Walking in the Languedoc Hills: Winter Motorhome Life at its Best
After shopping in Narbonne at the beginning of the week we decided to return to our Christmas aire at Gruissan. The aire was pleasant enough, but a little too busy for us. Sixty four motorhomes half filled the large harbour parking area. Many were there for the winter. Most of the owners were French and spent hours standing in groups discussing the activity around them.
We enjoyed the view from the harbour and the clanking of halyards against masts on windy nights over Christmas so we decided to try again. We suspected that the numbers would have reduced after the Christmas festivities. Cynthia guessed at forty. I was confident that there would be no more than thirty five. We were both in for a surprise.
One hundred and thirty six motorhomes had shoehorned themselves on to the aire in four cramped rows. The aire looked more than a second hand motorhome showroom than somewhere an owner would take his pride and joy for a relaxing break.
We could have squeezed onto the end of one of the rows, but chose not to. We parked a couple of hundred feet away on the harbour access road to the aire and spent a very peaceful night watching sailing boats gently rocking on the water.
We returned to the peace and quiet of a solitary wild camping spot at Peyriac-de-Mer the following day and then Cynthia and I parted company. Two or three days a week now I leave Cynthia behind for an hour or two of vigorous exercise and solitude. A circle of hills rise two hundred feet above Etang du Doll close to where we parked the Hymer. I enjoyed a brisk march over the windswept tops. I was out for two hours but didn’t see a soul.
I stopped on a secluded section of the footpath high above the lagoon. For half an hour I sat surrounded by wild rosemary and gorse with my legs dangling over the edge of a crumbling cliff drinking tea and flicking kumquat pips into the void. A fluttering hawk hunted high above and half a dozen bright pink flamingos stood in shallow water at the lagoon’s edge far beneath me.
I was relaxing without a care in the world, enjoying a beautiful view on a Tuesday afternoon when millions would be longing for the end of another hectic and repetitive day at work. I realised how truly lucky I am.
We stayed by the lagoon that night. The view was wonderful, but very exposed. After a night of gripping the mattress to prevent ourselves being hurled by the wind to the floor, we could understand why we had the spot to ourselves.
Given the choice between a night plagued by wind – not the baked bean variety – or a tranquil night at an aire stuck in a rank of other motorhomes, I know which we would prefer every time.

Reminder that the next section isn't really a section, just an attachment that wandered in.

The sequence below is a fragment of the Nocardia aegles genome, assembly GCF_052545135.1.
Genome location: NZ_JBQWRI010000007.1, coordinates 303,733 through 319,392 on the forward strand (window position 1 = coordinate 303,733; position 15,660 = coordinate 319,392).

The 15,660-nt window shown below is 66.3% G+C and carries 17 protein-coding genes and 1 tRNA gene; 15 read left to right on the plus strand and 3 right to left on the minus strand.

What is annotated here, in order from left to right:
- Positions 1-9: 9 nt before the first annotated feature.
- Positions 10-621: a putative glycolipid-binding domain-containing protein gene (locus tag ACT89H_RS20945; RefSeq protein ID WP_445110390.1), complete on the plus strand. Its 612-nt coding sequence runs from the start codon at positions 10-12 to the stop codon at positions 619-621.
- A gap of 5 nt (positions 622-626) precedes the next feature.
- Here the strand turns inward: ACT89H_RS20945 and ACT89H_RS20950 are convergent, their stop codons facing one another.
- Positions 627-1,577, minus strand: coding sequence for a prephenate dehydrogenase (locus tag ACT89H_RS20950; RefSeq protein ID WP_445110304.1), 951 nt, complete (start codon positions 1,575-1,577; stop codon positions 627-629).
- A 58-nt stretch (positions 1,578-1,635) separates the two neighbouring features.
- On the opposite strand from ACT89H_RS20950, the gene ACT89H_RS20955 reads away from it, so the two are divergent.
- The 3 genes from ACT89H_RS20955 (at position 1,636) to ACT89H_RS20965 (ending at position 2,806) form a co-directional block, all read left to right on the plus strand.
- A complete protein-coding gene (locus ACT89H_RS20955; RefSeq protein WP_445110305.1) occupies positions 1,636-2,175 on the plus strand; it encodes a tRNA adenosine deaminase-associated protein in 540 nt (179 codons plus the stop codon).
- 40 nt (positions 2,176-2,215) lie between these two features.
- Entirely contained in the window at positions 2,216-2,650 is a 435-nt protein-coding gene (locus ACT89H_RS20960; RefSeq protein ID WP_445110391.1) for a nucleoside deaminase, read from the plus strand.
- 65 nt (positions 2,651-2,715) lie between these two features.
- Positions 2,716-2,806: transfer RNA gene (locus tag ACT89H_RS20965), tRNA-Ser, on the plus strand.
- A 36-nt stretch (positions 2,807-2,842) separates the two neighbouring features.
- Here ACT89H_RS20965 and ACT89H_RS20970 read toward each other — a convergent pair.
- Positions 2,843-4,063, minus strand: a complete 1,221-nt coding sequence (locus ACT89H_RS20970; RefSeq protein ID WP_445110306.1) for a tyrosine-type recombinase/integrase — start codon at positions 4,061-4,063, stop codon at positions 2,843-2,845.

The motorhome gods were kind to us over Christmas and New Years. At the only time of the year when someone as technically inept as me can’t get anything fixed, nothing broke. We managed three weeks with everything working as it should, so the law of averages dictated that another catastrophe was due.
On Thursday, as we prepared for an afternoon of nothing more strenuous than a little light reading, Cynthia pointed out that the water in the galley mixer tap was running a little slow. This was the tap that Narbonne Accessories replaced for us after it disintegrated two weeks before Christmas.
The new tap’s water flow has never been fantastic, but now it was down to a dribble. Because my knowledge of motorhome systems is now encyclopaedic, I assured Cynthia that the batteries were a little low and that the water pressure would be back to normal as soon as I turned the generator on.
I pulled the generator out of the garage, connected it to the Hymer, yanked the starter cord and then climbed back into the cabin and waited for the expected praise from Cynthia for a job well done. No praise was either delivered or warranted because we had no water at all.
I exhausted all of my remaining technical ability by checking the water pump fuse. I wasn’t entirely sure what I was checking for, but the fuse looked OK. Then I called Oaktree Motorhomes in Nottingham. They confirmed that the likely cause of the problem was a dead water pump and advised us to ensure that if a new pump was needed that it was fitted with a non return valve to prevent water draining from the taps back into the water tank, every time any of the three taps in the Hymer were closed.
We raced to Narbonne Accessories. They quickly confirmed that the pump was dead and booked us in for the following morning to have a new pump with a non return valve fitted.
The following morning we arrived just before 9am. Narbonne Accessories isn’t the easiest business in the world to get to. The entrance to their business is an exit off a busy roundabout on one of the main roads through the city. When they are closed, a heavy steel gate is pulled across the entrance. It’s not possible to pull up outside their showroom if the gate is shut. We pulled onto an expansive car park on the opposite side of the road to wait for their gates to open, as did one or two other early customers.